Dried flowers of everlasting are used by Chumash Indians to make tea for treating cold symptoms: try 1 teaspoon dried flowers in 1 cup water until just boiling. At first sign of cold, drink plain tea without sugar at night.

Mugwort (artemisia vulgaris)

Mugwort is a popular sacred plant used by Native Americans. It's placed at entryways and bedrooms to dispel bad spirits and promote peaceful sleep. It also treats hyperactivity. The dried herb is stitched into a small, star-shaped toy the child plays with. Mugwort can also be used to treat rash caused by poison oak.

Yarrow (achillea millefolium)

This native, hardy perennial has tightly-packed yellow, red or pink flowers that rise above clusters of ferny foliage. It grows in well-drained average-to-poor soil and will bring butterflies to your garden. Yarrow has been used by Native Americans as a poultice for wounds, and treatment for headache, toothache and stomach troubles.

Mulch after planting and water during dry spells of summer.


PHOTO BY KARAN RAWLINS, UNIVERSITY OF GEORGIA - Northwest Indians used western redcedar's inner bark to make mats and baskets, and its wood to make bowls and spoons. The power of the red cedar was said to be so strong, a person could receive strength by standing with his/her back to the tree.Western redcedar (thuja plicata)

This large native conifer has attractive, aromatic foliage and fibrous red bark. It's an important wildlife tree in Oregon, providing habitat for chestnut-backed chickadees, towhees, yellow-bellied sapsuckers, hairy woodpeckers, squirrels, tree swallows and hummingbirds.

To grow, select a very large site with plenty of area and overhead room. Plant in full sun to light shade, and mulch after planting. While this tree is fairly low-maintenance, during its first growing season it needs water at least weekly.

Northwest Indians used western redcedar's inner bark to make mats and baskets, and its wood to make bowls and spoons. The power of the red cedar was said to be so strong, a person could receive strength by standing with his/her back to the tree.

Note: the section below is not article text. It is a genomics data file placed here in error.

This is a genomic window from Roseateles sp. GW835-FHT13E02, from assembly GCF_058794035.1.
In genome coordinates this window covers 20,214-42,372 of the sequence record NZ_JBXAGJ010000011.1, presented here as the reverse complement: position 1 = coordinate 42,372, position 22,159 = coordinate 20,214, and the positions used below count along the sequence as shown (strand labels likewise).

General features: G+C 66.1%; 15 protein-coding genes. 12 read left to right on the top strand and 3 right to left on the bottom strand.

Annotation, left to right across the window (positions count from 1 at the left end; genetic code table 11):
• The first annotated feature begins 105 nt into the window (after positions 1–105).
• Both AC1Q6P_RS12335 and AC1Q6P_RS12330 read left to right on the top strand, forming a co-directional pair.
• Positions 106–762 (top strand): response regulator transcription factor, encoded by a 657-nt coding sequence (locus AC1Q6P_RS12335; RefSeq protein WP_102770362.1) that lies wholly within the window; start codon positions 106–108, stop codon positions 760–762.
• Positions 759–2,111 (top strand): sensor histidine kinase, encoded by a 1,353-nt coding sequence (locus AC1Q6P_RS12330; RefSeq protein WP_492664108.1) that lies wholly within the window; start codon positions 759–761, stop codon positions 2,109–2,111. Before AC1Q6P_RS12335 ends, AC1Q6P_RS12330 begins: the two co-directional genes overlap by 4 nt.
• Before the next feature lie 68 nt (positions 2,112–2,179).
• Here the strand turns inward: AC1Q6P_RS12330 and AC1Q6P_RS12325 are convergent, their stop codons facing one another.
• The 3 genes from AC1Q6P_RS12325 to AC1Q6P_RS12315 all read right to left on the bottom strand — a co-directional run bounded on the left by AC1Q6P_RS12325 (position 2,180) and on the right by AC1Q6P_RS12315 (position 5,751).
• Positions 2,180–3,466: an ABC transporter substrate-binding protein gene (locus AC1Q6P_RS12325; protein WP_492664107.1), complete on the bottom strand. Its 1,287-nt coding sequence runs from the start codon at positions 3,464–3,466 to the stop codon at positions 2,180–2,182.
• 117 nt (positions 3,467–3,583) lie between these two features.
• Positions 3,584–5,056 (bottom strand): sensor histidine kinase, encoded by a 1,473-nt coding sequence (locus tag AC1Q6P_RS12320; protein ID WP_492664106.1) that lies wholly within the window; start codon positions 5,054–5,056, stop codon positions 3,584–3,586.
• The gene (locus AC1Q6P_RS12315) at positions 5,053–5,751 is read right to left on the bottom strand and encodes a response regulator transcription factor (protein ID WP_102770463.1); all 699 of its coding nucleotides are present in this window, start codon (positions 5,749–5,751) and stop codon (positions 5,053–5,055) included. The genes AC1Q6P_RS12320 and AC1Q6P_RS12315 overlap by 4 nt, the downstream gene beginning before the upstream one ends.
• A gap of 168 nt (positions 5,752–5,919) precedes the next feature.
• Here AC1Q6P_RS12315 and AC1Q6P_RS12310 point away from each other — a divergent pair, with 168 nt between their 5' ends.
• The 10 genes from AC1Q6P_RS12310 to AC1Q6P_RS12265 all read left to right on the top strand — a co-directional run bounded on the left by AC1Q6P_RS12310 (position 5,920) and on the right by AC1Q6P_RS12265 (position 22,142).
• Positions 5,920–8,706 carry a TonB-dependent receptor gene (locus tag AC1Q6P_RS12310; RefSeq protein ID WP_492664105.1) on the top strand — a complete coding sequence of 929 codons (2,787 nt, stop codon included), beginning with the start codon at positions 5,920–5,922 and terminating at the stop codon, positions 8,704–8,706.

Black cottonwood (populus trichocarpa)

These straight, tall, fast-growing deciduous trees are commonly found throughout the Willamette Valley. Their dark green leaves are ovate with finely-toothed margins, and mature bark is gray and fissured. They grow in several soil types including moist silts, gravels, sands, humus and loams.

They're often disliked for their tendency to blow down, the large debris they sometimes drop, and balls of fluff that descend every spring. However, they provide many important benefits, including vital habitat for deer, beaver, and birds like great blue heron. Black cottonwood is also a good windbreak and can be used for reclamation of urban wastelands. Plant in full sunlight.

Using the buds, a salve can be made to treat pain, wounds and skin trouble; also, a tea can be made from the bark to relieve menstrual cramps. However, only bark from a dead or fallen tree should be used.

Make sure to plant cottonwood well-away from structures and irrigation.

Pacific dogwood (cornus nuttallii)

This Oregon native is popular for its deep green oval leaves and large white "bracts" — often mistaken for petals — that are lovely and eye-catching. It prefers well-drained acidic soils; also, plant where trunk will be shaded from sun and regularly rake leaves and remove from site to help prevent anthracnose.

It is used by sapsuckers, woodpeckers, white-crowned sparrows and many other birds for food and habitat. Pacific dogwood also provides great fall color.

Douglas-fir (pseudotsuga)

The state tree of Oregon, Douglas fir is a fast-growing evergreen conifer with flat, soft linear leaves and pendulous cones. It's seed provides important food for chickadees, finches, squirrels, chipmunk and many other birds and mammals.

Plant in well-drained soil in full sun. Douglas fir can reach 40 feet to 300 feet in height, so choose a location with plenty of room, both all-around and overhead.

A tea high in vitamin C can be made from the new needles; steep needles in hot water, then add honey and cinnamon.

Plant availability

Most of the plants listed here can be found at nurseries, including native plant nurseries, in Oregon. You can also organize a plant exchange with other avid gardeners and nature lovers.

Many nonprofit groups offer plant sales to raise money during spring months, so watch for those.

Cynthia Orlando, recently retired from the Oregon Department of Forestry, is an arborist of Native American ancestry.